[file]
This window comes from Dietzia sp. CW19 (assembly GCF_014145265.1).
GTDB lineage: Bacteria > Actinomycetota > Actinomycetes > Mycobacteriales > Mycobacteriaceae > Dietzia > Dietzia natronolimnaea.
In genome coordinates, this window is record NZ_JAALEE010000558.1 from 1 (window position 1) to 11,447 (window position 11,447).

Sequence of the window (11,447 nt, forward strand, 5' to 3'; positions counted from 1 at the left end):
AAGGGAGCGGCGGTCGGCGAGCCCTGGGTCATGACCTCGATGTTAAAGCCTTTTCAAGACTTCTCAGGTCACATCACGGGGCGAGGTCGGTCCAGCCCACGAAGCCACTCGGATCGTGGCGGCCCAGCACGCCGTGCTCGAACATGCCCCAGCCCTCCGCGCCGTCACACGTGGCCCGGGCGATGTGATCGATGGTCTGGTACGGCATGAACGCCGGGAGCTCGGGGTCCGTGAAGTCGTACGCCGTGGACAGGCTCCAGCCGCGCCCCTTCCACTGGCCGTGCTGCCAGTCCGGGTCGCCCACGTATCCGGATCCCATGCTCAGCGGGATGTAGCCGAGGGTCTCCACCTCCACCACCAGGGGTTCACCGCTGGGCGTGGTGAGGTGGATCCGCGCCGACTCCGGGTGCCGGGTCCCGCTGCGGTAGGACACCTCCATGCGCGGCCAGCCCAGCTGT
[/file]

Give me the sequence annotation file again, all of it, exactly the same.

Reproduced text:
This window comes from Dietzia sp. CW19 (assembly GCF_014145265.1).
GTDB lineage: Bacteria > Actinomycetota > Actinomycetes > Mycobacteriales > Mycobacteriaceae > Dietzia > Dietzia natronolimnaea.
In genome coordinates, this window is record NZ_JAALEE010000558.1 from 1 (window position 1) to 11,447 (window position 11,447).

Sequence of the window (11,447 nt, forward strand, 5' to 3'; positions counted from 1 at the left end):
AAGGGAGCGGCGGTCGGCGAGCCCTGGGTCATGACCTCGATGTTAAAGCCTTTTCAAGACTTCTCAGGTCACATCACGGGGCGAGGTCGGTCCAGCCCACGAAGCCACTCGGATCGTGGCGGCCCAGCACGCCGTGCTCGAACATGCCCCAGCCCTCCGCGCCGTCACACGTGGCCCGGGCGATGTGATCGATGGTCTGGTACGGCATGAACGCCGGGAGCTCGGGGTCCGTGAAGTCGTACGCCGTGGACAGGCTCCAGCCGCGCCCCTTCCACTGGCCGTGCTGCCAGTCCGGGTCGCCCACGTATCCGGATCCCATGCTCAGCGGGATGTAGCCGAGGGTCTCCACCTCCACCACCAGGGGTTCACCGCTGGGCGTGGTGAGGTGGATCCGCGCCGACTCCGGGTGCCGGGTCCCGCTGCGGTAGGACACCTCCATGCGCGGCCAGCCCAGCTGT